Upside down and bass ackwards

 
Alene checks the weather at Puerto Wiilliams largely out of curiosity. Lately I have been making her check it daily. And she’s only just figured out why!

As Allen and I are out of range, we get all our information via my subtle connection with Alene — and her iPhone. And as fall shows signs of heading for winter, we are interested to know what the weather has in store for us — so that we can avoid having to make a trip to the storage building on a day when the weather is particularly bad. I am happy to report that we are well stocked for the next few days if snow and wind make us just want to hunker down.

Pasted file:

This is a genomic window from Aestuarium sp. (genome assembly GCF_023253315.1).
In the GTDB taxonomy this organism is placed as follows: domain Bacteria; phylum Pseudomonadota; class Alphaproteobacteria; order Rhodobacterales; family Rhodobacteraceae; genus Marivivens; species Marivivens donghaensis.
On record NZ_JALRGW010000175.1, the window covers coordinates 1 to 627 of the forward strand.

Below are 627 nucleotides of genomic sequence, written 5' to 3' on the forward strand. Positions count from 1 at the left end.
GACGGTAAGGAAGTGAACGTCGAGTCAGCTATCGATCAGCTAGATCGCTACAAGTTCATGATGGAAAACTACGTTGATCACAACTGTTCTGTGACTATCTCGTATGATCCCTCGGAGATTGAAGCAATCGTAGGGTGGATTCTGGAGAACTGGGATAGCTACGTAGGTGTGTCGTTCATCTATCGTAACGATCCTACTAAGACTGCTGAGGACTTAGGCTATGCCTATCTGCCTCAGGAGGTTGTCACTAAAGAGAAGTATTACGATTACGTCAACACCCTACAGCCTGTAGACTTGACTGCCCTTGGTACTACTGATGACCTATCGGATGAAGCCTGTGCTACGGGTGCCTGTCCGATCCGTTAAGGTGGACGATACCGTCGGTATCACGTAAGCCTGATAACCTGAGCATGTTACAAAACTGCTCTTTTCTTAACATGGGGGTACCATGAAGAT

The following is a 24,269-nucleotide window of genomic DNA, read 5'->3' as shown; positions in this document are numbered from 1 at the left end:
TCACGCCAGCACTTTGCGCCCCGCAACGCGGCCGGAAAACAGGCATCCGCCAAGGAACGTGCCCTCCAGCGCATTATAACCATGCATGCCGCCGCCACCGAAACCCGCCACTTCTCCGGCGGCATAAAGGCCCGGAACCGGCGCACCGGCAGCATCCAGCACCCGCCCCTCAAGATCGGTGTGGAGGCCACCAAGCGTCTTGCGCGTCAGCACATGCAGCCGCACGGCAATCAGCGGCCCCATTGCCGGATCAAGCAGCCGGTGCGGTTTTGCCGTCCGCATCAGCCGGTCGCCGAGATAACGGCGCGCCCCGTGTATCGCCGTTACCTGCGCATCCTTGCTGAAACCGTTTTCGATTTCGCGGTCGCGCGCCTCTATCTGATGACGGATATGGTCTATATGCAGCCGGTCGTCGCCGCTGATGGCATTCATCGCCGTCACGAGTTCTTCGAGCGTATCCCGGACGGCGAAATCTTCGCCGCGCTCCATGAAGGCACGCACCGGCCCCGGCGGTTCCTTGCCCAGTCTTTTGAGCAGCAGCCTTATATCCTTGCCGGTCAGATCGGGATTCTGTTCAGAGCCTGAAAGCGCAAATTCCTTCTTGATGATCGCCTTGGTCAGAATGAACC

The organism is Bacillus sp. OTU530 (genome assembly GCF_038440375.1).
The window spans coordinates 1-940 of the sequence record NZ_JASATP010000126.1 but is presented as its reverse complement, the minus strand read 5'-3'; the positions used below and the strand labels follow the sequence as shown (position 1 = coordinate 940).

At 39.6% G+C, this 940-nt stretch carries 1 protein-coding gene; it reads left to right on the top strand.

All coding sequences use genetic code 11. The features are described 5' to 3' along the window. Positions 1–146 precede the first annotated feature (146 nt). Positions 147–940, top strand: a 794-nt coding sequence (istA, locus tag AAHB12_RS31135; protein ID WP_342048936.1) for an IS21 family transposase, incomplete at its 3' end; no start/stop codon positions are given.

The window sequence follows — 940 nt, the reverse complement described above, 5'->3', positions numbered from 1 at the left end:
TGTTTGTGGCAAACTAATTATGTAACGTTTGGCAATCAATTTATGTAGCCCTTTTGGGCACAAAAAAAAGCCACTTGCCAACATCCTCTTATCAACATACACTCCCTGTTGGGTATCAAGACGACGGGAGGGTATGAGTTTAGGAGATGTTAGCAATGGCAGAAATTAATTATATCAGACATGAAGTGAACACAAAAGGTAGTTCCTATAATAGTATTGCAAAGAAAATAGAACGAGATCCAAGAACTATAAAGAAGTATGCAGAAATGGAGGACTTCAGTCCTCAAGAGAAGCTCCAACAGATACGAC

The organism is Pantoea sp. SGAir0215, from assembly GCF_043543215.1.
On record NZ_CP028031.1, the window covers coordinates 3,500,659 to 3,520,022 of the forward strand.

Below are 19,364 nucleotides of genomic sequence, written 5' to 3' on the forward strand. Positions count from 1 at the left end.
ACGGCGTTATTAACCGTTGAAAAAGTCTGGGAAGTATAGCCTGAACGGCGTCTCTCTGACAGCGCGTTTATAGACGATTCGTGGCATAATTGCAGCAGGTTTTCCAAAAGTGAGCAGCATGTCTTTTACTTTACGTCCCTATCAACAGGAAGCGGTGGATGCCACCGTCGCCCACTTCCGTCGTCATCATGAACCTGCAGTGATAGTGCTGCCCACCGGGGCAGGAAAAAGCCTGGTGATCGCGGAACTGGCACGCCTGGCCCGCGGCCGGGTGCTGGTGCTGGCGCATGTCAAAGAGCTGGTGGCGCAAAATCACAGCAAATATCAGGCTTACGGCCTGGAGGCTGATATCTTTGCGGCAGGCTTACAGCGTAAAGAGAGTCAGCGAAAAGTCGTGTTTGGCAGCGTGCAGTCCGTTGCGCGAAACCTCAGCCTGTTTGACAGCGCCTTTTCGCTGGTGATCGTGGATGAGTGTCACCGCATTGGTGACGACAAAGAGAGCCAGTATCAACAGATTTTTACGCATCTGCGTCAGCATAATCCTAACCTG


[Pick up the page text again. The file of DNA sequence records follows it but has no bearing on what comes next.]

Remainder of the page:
Southern hemisphere weather maps and images take a bit of getting used to. Weather systems still progress from west to east — but their geometry is “upside down” — so on a satellite image, the clouds of a mid-latitude cyclone make a 6 instead of a 9. And the winds go clockwise instead of anticlockwise. None of that makes any difference on the ground, of course — when it rains it rains.

However, the business of the sun being in the northern sky at noon is very hard to get used to. It really makes us feel that the sun is rising in the west and setting in the east — that everthing is bass ackwards.
  

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